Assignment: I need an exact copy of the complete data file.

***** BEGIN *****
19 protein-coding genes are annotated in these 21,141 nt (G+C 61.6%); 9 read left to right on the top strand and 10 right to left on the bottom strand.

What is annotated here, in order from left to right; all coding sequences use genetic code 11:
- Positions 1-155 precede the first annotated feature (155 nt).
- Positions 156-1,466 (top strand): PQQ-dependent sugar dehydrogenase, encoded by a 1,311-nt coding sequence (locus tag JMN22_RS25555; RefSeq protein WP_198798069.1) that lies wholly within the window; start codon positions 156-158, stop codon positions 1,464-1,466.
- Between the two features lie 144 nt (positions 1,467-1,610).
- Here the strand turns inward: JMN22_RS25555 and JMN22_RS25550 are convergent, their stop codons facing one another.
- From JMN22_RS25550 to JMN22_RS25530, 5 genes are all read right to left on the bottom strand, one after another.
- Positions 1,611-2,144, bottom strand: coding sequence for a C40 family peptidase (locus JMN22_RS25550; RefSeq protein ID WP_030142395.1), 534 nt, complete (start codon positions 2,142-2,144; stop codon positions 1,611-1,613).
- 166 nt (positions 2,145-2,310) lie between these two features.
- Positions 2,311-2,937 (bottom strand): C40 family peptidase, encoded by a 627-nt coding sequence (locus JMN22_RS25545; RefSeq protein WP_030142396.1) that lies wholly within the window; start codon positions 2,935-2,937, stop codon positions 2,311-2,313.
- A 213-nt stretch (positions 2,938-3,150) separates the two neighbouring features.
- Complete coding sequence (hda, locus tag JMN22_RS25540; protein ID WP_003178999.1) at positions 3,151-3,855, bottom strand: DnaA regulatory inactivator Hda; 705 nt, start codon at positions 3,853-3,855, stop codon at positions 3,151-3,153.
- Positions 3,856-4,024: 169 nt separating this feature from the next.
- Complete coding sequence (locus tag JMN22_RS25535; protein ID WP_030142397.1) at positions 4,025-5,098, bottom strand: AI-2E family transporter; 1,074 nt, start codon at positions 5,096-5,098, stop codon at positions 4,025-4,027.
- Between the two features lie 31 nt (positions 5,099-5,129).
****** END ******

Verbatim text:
19 protein-coding genes are annotated in these 21,141 nt (G+C 61.6%); 9 read left to right on the top strand and 10 right to left on the bottom strand.

What is annotated here, in order from left to right; all coding sequences use genetic code 11:
- Positions 1-155 precede the first annotated feature (155 nt).
- Positions 156-1,466 (top strand): PQQ-dependent sugar dehydrogenase, encoded by a 1,311-nt coding sequence (locus tag JMN22_RS25555; RefSeq protein WP_198798069.1) that lies wholly within the window; start codon positions 156-158, stop codon positions 1,464-1,466.
- Between the two features lie 144 nt (positions 1,467-1,610).
- Here the strand turns inward: JMN22_RS25555 and JMN22_RS25550 are convergent, their stop codons facing one another.
- From JMN22_RS25550 to JMN22_RS25530, 5 genes are all read right to left on the bottom strand, one after another.
- Positions 1,611-2,144, bottom strand: coding sequence for a C40 family peptidase (locus JMN22_RS25550; RefSeq protein ID WP_030142395.1), 534 nt, complete (start codon positions 2,142-2,144; stop codon positions 1,611-1,613).
- 166 nt (positions 2,145-2,310) lie between these two features.
- Positions 2,311-2,937 (bottom strand): C40 family peptidase, encoded by a 627-nt coding sequence (locus JMN22_RS25545; RefSeq protein WP_030142396.1) that lies wholly within the window; start codon positions 2,935-2,937, stop codon positions 2,311-2,313.
- A 213-nt stretch (positions 2,938-3,150) separates the two neighbouring features.
- Complete coding sequence (hda, locus tag JMN22_RS25540; protein ID WP_003178999.1) at positions 3,151-3,855, bottom strand: DnaA regulatory inactivator Hda; 705 nt, start codon at positions 3,853-3,855, stop codon at positions 3,151-3,153.
- Positions 3,856-4,024: 169 nt separating this feature from the next.
- Complete coding sequence (locus tag JMN22_RS25535; protein ID WP_030142397.1) at positions 4,025-5,098, bottom strand: AI-2E family transporter; 1,074 nt, start codon at positions 5,096-5,098, stop codon at positions 4,025-4,027.
- Between the two features lie 31 nt (positions 5,099-5,129).